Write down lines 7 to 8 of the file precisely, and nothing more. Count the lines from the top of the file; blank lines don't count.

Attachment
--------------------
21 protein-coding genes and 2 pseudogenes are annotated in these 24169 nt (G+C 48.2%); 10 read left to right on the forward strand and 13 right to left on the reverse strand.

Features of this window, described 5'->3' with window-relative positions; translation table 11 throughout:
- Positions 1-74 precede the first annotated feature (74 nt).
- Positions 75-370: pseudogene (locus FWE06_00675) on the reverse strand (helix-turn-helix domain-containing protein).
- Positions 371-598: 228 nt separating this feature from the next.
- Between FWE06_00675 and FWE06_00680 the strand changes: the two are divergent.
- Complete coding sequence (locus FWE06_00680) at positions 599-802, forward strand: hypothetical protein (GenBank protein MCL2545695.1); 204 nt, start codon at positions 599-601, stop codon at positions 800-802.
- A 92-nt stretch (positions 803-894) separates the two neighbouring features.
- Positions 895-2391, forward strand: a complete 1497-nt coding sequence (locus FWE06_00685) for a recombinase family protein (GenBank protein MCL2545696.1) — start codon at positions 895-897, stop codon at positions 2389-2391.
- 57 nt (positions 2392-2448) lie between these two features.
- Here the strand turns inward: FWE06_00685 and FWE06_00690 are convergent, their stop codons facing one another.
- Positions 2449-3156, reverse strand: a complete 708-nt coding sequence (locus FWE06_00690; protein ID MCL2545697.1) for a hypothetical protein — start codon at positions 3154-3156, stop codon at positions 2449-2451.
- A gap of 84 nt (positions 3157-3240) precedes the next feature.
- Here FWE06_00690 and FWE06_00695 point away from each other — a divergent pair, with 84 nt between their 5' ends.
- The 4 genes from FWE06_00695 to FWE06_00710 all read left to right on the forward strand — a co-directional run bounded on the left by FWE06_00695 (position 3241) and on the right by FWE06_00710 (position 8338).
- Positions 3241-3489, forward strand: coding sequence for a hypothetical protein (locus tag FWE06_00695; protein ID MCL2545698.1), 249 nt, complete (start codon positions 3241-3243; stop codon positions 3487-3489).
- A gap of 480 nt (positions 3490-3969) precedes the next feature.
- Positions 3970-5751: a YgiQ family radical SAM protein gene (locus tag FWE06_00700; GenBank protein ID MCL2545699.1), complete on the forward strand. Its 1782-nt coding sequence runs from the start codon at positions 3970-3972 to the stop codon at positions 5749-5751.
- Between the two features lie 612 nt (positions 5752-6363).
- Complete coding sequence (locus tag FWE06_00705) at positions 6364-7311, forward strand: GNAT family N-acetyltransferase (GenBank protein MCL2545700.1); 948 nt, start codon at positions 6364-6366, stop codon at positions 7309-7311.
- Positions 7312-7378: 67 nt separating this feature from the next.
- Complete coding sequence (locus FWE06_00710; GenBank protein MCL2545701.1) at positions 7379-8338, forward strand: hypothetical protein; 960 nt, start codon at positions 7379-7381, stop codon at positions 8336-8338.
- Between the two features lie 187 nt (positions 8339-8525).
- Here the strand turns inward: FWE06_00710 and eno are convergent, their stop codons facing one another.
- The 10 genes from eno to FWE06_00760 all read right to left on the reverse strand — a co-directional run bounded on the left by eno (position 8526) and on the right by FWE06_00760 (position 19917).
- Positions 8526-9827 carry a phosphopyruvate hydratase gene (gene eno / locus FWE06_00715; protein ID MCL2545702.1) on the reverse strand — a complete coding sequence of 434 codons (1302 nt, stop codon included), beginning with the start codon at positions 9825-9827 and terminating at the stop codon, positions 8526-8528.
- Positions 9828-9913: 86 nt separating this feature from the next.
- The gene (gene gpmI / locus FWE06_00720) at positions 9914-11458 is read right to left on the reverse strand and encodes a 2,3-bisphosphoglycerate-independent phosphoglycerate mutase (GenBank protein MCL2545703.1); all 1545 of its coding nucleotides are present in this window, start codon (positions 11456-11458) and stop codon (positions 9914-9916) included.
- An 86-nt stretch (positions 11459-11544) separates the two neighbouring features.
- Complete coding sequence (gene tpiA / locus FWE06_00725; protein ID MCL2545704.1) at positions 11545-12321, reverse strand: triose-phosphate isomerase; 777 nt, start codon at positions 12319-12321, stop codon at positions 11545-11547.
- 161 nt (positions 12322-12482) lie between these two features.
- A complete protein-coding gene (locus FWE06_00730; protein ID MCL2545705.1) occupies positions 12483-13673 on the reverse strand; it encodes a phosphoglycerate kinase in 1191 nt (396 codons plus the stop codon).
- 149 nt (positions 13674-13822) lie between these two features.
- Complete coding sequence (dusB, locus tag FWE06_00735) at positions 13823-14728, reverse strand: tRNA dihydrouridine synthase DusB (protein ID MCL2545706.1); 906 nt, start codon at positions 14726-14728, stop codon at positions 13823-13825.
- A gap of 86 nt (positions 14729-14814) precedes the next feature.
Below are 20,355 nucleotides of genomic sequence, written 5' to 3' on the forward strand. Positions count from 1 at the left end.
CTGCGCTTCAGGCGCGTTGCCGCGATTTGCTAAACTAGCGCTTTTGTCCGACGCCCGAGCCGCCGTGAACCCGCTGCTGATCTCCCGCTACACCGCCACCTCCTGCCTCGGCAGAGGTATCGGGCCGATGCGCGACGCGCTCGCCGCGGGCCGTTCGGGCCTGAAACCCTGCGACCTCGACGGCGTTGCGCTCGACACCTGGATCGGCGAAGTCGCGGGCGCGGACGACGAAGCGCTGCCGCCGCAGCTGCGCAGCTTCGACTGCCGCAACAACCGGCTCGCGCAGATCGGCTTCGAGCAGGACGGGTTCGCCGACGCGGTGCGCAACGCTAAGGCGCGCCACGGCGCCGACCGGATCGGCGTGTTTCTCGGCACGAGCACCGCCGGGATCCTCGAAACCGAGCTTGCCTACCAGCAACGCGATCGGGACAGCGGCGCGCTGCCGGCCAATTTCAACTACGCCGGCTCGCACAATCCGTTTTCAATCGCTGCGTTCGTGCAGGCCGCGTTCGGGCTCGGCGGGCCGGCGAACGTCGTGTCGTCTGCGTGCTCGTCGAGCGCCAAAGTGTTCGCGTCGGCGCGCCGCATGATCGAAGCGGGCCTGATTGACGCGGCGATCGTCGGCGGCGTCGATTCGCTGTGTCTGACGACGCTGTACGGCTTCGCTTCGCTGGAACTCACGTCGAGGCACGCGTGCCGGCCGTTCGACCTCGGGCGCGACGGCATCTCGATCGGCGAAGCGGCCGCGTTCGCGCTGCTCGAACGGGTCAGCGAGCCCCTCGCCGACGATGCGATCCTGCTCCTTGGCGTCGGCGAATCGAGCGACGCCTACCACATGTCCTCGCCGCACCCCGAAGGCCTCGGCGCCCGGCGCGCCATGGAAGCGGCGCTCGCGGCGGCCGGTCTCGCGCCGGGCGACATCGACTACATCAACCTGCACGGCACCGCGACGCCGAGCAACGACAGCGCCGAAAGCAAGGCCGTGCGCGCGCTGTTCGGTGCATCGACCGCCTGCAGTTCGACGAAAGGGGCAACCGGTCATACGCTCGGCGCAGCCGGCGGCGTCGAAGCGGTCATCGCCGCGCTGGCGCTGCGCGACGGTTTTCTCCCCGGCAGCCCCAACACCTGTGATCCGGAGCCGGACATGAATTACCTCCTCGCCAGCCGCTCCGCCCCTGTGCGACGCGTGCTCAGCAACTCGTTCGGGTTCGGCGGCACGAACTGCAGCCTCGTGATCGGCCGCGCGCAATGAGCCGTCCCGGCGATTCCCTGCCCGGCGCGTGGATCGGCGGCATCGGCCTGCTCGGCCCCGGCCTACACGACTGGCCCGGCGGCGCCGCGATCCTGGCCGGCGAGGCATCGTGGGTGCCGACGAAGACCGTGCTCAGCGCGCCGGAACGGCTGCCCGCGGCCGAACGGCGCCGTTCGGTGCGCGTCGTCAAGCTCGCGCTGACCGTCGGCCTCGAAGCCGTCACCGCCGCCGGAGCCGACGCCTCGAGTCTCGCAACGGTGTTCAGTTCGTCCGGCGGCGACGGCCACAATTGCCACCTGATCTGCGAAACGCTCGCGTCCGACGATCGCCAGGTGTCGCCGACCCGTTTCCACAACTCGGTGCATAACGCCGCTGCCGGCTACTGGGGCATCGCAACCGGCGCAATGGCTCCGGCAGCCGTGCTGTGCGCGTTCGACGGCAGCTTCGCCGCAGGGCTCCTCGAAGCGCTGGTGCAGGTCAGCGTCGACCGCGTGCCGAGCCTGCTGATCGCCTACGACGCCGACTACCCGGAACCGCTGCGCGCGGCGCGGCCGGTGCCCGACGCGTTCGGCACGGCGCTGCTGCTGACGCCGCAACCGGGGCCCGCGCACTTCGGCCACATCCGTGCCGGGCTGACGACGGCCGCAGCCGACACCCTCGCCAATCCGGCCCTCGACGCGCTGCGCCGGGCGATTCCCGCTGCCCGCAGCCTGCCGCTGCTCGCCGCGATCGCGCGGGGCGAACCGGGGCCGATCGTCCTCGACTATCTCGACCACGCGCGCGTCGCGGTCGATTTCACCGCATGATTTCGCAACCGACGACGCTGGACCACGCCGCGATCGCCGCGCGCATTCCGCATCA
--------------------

- Complete coding sequence (locus FWE06_00680) at positions 599-802, forward strand: hypothetical protein (GenBank protein MCL2545695.1); 204 nt, start codon at positions 599-601, stop codon at positions 800-802.
- A 92-nt stretch (positions 803-894) separates the two neighbouring features.